Ever since I last wrote about iPadOS 16, I have continued using Stage Manager on my iPad Pro. As I wrote in October, I like the idea behind Stage Manager more than its implementation. Despite the flawed design of its multitasking concepts and bugs I still encounter on a daily basis, it’s undeniable that Stage Manager lets me get more things done on my iPad by virtue of its concurrent app windows.
With today’s release of iPadOS 16.2, the idea behind Stage Manager achieves the full vision first presented in June, while its design and technical implementation remain stuck in an unpolished, half-baked state. Which is to say: conceptually, I love that Stage Manager in iPadOS 16.2 allows me to extend my iPad to an external display and put four additional windows on it; I’ve waited years for this feature, and it’s finally here. Technically speaking, however, the performance of this mode leaves a lot to be desired, with frequent crashes on my iPad Pro and an oft-confusing design that, I will reiterate, needs a rethinking.
Over the past couple of months, I’ve learned to live with Stage Manager, accept its quirks, and use what’s good about it to my advantage. As I recently wrote for Club MacStories members, I’ve put my money where my mouth is: I’ve gone all-in with Stage Manager on my iPad Pro and completely rebuilt my work setup around the M2 iPad Pro and Apple Studio Display, using Universal Control to seamlessly control iPadOS from a nearby Mac mini. (You can read the full story here.) After all, no other device in Apple’s ecosystem can effortlessly turn from a tablet into a laptop and into a desktop workstation like the iPad Pro can.
I’ve been working toward this vision for iPad modularity and contextual computing for the past several years. So now that Stage Manager has unlocked the final piece of the puzzle with external display integration, how good is it in practice?
And more importantly: was it worth the wait?
Working with Stage Manager on External Displays
Unlike the “basic” version of Stage Manager, which was brought to older iPads after Apple announced at WWDC that it couldn’t be done due to technical concerns, external display support in Stage Manager has remained exclusive to iPad models with an M1 SoC and above. Only the 2021 and 2022 iPad Pros, plus the M1 iPad Air can run Stage Manager on external displays with resolutions up to 6K. Every other iPad that is otherwise compatible with the “single-screen” version of Stage Manager (using four windows at once on the iPad’s display) but does not have an M1 chip or later will continue to be limited to basic mirroring on external displays.
If your iPad has access to Stage Manager on external displays, but you don’t want to use it, you can always disable it in Settings ⇾ Displays by selecting the connected display and enabling ‘Mirror Display’ instead.
From an iPadOS standpoint, there’s an immediate design consideration worth pointing out: when an external display is connected to the iPad, Stage Manager does not create a separate, bigger Home Screen like, say, macOS creates a new desktop. Instead, on the external display you’ll get an empty workspace with your dock where you can place windows and switch between app sets; it’s not a full Home Screen in that you cannot place app icons or widgets on it.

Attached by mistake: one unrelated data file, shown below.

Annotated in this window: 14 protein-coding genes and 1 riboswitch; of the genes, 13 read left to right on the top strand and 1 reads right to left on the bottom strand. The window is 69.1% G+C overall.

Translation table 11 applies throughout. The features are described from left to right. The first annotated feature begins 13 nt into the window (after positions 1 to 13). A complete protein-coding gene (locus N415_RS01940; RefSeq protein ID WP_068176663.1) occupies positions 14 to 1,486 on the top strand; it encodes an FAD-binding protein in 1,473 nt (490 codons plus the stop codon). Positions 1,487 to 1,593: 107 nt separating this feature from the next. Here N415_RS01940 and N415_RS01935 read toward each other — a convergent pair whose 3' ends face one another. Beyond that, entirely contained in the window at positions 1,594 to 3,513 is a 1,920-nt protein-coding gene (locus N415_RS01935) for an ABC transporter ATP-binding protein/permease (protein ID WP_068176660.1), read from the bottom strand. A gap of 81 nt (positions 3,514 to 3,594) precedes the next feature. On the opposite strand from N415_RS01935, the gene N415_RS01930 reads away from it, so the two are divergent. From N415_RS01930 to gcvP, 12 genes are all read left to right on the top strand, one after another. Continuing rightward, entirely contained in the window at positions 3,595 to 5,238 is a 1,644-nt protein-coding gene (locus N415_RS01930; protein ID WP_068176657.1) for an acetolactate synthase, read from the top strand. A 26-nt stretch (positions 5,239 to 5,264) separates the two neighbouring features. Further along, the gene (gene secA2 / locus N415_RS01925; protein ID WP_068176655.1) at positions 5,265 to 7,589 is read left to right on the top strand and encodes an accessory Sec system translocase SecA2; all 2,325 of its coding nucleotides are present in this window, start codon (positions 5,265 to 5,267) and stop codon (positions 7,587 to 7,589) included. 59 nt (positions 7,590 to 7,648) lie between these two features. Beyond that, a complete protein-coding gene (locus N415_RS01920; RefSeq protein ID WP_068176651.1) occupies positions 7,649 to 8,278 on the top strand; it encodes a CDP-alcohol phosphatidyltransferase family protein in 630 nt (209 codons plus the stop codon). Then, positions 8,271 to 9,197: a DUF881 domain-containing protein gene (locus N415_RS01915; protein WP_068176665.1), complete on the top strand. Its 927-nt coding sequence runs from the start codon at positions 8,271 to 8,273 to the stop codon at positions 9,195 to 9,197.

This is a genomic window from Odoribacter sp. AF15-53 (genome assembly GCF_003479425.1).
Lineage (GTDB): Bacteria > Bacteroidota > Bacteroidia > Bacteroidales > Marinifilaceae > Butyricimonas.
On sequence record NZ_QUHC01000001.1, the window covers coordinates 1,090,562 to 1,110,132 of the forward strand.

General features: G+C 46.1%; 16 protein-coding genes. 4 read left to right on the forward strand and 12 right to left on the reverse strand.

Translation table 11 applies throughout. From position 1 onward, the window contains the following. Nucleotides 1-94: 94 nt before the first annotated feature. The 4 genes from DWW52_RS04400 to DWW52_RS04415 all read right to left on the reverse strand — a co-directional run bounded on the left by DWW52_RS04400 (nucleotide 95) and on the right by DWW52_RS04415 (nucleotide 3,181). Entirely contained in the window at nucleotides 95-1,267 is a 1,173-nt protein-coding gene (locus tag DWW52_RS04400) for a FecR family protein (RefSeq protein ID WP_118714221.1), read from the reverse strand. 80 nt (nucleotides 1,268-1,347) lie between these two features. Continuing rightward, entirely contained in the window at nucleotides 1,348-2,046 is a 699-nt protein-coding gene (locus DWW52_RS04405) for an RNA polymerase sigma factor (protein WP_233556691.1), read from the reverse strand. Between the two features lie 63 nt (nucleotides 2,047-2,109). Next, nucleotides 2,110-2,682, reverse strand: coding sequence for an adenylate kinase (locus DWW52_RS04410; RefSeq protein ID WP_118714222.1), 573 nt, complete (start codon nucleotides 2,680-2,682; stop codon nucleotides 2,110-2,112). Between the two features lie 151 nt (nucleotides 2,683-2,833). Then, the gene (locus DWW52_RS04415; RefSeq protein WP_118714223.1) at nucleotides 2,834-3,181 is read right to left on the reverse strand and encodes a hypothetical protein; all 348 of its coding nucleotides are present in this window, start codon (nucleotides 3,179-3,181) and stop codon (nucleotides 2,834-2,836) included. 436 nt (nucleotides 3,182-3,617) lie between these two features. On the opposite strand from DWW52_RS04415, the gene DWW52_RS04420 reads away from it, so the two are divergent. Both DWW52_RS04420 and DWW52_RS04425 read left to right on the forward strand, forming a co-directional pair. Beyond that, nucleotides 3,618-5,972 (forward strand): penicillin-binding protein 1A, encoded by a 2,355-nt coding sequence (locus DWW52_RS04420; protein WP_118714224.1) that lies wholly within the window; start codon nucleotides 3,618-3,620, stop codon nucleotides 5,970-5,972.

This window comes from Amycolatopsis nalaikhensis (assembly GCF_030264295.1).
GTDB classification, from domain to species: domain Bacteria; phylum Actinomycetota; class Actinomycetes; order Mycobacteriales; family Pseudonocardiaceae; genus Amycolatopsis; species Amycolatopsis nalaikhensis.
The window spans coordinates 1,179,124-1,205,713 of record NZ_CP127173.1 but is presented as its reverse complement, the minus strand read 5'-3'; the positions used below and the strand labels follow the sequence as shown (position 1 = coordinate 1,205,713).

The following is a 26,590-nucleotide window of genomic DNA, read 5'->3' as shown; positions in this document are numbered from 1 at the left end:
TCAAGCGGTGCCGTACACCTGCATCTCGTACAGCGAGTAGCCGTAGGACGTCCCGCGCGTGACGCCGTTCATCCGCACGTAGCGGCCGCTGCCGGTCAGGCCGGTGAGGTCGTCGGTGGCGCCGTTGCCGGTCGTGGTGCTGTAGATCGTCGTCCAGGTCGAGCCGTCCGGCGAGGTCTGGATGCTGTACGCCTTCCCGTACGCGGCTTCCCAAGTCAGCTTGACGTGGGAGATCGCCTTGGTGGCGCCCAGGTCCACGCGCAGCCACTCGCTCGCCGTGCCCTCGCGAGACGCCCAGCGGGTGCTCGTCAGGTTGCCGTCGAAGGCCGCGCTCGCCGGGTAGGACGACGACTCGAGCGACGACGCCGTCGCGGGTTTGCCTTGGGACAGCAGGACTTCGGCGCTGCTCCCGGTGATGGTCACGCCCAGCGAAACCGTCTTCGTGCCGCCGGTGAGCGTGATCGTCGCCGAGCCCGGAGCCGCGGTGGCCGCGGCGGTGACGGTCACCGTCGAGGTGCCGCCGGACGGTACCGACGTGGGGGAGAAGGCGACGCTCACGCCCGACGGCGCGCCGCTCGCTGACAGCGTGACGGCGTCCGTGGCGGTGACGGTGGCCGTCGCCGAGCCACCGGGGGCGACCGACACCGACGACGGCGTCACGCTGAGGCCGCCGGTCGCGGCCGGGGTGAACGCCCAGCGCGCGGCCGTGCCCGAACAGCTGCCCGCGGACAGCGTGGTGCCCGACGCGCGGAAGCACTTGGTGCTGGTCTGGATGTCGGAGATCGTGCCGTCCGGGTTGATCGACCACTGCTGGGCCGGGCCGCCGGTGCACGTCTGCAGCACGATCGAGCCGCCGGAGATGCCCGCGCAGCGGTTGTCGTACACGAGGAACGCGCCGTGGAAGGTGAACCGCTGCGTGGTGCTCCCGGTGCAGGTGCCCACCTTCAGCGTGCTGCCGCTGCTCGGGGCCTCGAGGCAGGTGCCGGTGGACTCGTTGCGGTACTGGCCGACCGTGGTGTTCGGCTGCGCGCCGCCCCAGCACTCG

To me, this feels like a waste of space. In my new office setup, I have the iPad Pro propped up on a Smart Folio in front of the Studio Display, which I VESA-mounted to the wall. When I’m doing something on the iPad’s display (perhaps because I’m using an app that works better with touch input) and there are no windows on the external display, that space is just…there, serving no purpose other than waiting for app windows to be dropped in. In future updates to iPadOS, I hope Apple will unlock the ability to place widgets and icons permanently on external displays even when they don’t have any active windows.
The worst offender when it comes to wasting space on external displays, however, is the recent apps strip. That UI element, as we know, is affected by dozens of design and technical issues that make it a subpar app launcher. In iPadOS 16.2, none of the complaints I had about the strip have been addressed by Apple (you still can’t right-click window thumbnails to see a menu with multitasking options and multi-window management is too confusing, for instance). Even worse, on an external display you’ll be limited to five thumbnails for app sets despite the additional space. In the screenshot below, you can see how, in spite of the empty space around it, the strip doesn’t show me more than five thumbnails for my workspaces.
The fact that Apple hasn’t addressed any of the core complaints1 I had regarding Stage Manager goes beyond the strip and is true for the entire feature. This suggests the company finds Stage Manager good enough as it is. There are still no Shortcuts actions to move, combine, or resize windows; even on a large external display, Stage Manager still stubbornly insists on repositioning windows on your behalf; you’ll still come across weird keyboard bugs that are related to how app developers can’t know whether their windows are running in Stage Manager or not. And while, over the past two months, I noticed that Stage Manager stopped crashing on my iPad Pro while in “single-screen” mode, I’m afraid to report that, at least once a day, Stage Manager crashes when I’m working with the Studio Display connected to my iPad.
To sum up: everything that I wrote in October about Stage Manager’s design and underlying flaws still applies today, but I have to keep using it if I want to be more productive with my iPad Pro. If I want to work with more than two windows on my iPad, I don’t have any other option.
The one specific aspect of external display integration worth calling out is how moving windows between screens and launching apps from different displays works in iPadOS 16.2.